MANAGED CARE December 2004. ©MediMedia USA
HSAs, FSAs, HRAs — it's all alphabet soup to many employers. HMOs need to be able to accommodate all sorts of new payment schemes.
Executives and human resources personnel at EnPro Industries, a manufacturing company based in Charlotte, N.C., that makes engines, air compressors, and other products for a number of industries, is sorting through the health care spending account options it can provide employees.
The company for years has offered traditional flexible spending accounts, which are increasing in popularity as a way to help people cope with rising out-of-pocket health care expenses, consultants say. In the last two years, EnPro has made a push to educate its workers about the accounts — they enable employees to set aside pre-tax contributions to cover health care expenses throughout the year — and 25 percent of employees use them today, says Steve Spradling, director of compensation and benefits.
EnPro is also offering employees a consumer-directed health plan with a company-funded health reimbursement account that covers the first part of employees' high deductibles. The manufacturer decided not to offer a third option, health savings accounts, in 2005 because the 401(k)-like accounts are too new and untested, Spradling says.
As high-deductible health plan designs become more widespread, most companies are going through similar decision-making processes. And health plans had better be prepared, consultants say. Employers are looking to health plans for guidance on what to offer — and for the accounts to be included in managed care products, says Bill Sharon, senior vice president of the health and welfare practice at Aon Consulting, a Baltimore, Md.-based human resources consulting and insurance and risk management company.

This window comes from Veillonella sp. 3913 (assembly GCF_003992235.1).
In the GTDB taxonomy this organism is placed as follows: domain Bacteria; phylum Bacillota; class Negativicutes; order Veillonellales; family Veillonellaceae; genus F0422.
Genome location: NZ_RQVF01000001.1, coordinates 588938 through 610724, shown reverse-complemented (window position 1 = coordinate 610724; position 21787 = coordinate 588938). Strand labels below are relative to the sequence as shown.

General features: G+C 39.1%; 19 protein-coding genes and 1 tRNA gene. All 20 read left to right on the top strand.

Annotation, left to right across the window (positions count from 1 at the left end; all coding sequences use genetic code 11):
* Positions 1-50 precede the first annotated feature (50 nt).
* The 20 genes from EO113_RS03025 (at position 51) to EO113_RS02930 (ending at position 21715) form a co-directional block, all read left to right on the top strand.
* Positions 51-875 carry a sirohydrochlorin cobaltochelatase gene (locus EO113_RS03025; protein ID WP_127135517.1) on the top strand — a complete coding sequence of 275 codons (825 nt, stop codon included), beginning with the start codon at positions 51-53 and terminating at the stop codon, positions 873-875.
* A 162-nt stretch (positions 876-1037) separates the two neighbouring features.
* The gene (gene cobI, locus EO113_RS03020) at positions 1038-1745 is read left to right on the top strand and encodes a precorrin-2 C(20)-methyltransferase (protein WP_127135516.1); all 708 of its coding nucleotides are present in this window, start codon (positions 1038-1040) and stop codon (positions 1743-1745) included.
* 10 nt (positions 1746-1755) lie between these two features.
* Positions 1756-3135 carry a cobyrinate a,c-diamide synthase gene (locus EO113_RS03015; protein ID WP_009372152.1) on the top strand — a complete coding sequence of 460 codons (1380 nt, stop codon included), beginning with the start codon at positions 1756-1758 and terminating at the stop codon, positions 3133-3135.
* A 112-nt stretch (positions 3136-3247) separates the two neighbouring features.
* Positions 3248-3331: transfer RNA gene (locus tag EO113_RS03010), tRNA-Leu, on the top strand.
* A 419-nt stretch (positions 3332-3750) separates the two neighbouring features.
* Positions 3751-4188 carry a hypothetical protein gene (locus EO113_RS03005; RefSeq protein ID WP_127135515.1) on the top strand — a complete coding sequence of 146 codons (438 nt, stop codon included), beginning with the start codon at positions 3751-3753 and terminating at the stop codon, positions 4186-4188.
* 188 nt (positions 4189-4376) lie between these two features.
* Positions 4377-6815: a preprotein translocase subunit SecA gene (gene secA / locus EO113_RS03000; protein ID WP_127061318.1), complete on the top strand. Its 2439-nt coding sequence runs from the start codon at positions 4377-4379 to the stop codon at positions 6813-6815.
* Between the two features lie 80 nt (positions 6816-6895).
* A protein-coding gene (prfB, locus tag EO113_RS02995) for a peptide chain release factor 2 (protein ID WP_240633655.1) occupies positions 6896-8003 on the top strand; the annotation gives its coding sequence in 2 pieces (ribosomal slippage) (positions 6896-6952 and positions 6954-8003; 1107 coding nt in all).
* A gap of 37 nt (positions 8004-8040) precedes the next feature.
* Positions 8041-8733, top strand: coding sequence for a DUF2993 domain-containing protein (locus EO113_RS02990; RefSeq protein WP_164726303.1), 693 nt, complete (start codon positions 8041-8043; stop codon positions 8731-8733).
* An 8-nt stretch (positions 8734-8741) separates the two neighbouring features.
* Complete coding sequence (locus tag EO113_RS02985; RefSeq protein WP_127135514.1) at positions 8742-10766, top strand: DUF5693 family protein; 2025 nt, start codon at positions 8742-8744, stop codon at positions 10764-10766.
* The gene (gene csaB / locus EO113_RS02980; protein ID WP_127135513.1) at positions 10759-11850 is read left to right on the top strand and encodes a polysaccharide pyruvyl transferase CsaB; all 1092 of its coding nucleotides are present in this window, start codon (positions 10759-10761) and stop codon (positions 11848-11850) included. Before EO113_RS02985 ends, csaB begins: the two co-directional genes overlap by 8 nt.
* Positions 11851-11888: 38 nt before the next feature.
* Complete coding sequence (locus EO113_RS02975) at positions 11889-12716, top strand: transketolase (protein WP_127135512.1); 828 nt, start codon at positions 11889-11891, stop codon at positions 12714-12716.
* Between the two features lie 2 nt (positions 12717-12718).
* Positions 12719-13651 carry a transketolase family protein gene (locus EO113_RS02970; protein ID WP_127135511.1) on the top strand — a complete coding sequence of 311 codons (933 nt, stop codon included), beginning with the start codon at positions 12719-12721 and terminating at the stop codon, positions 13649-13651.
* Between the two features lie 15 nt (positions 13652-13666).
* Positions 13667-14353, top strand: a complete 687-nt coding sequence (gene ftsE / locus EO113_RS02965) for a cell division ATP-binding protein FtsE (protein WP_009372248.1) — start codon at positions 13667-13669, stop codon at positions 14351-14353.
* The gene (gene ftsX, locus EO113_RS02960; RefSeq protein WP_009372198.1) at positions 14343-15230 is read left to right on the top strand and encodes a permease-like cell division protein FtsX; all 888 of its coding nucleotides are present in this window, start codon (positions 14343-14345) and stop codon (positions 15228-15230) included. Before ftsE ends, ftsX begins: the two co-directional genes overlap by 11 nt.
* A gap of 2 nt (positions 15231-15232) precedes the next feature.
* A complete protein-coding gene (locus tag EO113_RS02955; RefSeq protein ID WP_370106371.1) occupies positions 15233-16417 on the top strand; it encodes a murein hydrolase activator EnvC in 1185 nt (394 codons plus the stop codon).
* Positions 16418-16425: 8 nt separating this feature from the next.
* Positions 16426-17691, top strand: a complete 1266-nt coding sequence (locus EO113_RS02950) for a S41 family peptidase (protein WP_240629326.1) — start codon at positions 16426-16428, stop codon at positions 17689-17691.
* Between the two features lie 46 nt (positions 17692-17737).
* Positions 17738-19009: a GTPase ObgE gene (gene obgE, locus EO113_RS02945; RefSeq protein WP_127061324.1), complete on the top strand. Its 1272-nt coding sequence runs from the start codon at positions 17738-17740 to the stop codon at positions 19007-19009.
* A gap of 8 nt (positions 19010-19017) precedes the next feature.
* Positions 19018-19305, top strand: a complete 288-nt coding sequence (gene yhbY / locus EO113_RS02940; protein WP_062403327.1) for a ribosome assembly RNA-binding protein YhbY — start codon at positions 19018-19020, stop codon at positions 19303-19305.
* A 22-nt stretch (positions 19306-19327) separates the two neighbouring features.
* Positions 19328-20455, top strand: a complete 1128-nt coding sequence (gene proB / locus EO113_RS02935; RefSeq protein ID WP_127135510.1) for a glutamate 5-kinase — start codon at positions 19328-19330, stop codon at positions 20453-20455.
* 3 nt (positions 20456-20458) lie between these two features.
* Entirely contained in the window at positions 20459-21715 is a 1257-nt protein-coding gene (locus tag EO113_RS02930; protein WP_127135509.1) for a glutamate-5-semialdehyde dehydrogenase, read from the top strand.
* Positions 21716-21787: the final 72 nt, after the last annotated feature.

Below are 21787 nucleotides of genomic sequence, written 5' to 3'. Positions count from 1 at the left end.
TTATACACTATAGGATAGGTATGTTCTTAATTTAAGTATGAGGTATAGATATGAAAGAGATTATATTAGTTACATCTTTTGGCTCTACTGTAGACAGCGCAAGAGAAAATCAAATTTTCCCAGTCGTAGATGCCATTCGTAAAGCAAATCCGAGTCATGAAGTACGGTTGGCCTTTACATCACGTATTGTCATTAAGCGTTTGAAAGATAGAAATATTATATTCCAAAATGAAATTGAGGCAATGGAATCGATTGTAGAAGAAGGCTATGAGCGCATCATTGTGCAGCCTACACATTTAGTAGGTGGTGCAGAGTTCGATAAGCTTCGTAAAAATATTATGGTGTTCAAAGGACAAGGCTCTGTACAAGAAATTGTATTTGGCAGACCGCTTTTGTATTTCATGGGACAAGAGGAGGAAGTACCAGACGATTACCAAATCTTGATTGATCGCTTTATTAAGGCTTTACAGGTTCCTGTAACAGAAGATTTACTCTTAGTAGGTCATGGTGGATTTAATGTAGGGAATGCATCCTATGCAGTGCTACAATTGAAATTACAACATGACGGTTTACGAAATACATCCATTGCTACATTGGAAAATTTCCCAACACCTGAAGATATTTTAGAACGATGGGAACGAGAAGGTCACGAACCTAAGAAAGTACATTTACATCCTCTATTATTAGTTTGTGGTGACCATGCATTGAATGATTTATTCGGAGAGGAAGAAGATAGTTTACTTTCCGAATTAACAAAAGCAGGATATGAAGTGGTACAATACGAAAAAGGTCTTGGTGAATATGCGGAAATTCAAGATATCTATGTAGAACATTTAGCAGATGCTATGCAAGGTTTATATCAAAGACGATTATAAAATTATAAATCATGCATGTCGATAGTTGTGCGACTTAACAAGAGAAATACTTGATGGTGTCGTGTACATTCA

"This whole area has gotten pretty complex, so employers need help from consultants, brokers, and insurance companies," Sharon says. More employers will also begin to demand that health plans offer the accounts by the end of 2005, he predicts. "The next competitive race will be, Who has the better products?" he says. "Right now, employers are saying to health plans, Do you offer these accounts? But the next question — which is coming pretty quickly — will be, How does your product compare to vendor B's?"
This is particularly crucial for HMOs, says Brad Engel, the national health and welfare practice leader for Mellon Financial, a financial services company. "As we move toward a world where a portion of health care costs are going to be covered by assets rather than insurance, the trend of people moving away from HMOs toward PPOs will continue if HMOs don't have vehicles in place to address that."
Flexible spending accounts (FSAs), health savings accounts (HSAs), and health reimbursement accounts (HRAs) all follow specific federal regulations for how they are funded and used. All of the accounts meet different needs, says Bonnie B. Whyte, president of the Employers Council on Flexible Compensation in Washington, D.C. "There is no perfect solution for everyone in the United States; there has to be a wide number of options."
The oldest health spending account, the FSA, has been offered by companies for more than two decades. But Whyte's employer coalition is fighting to have one of its defining characteristics changed. The accounts have a "use-it-or-lose-it rule" that means employees forfeit any money left in the account at the end of a given year. Some lawmakers, human resources consultants, groups such as the Employers Council on Flexible Compensation, and others are supporting efforts to get the Department of Treasury to change the rule; attempts to change it through legislation have failed to pass both houses of Congress. "It is just downright dumb," Whyte says of the rule. "It acts as a real deterrent for people participating in FSAs."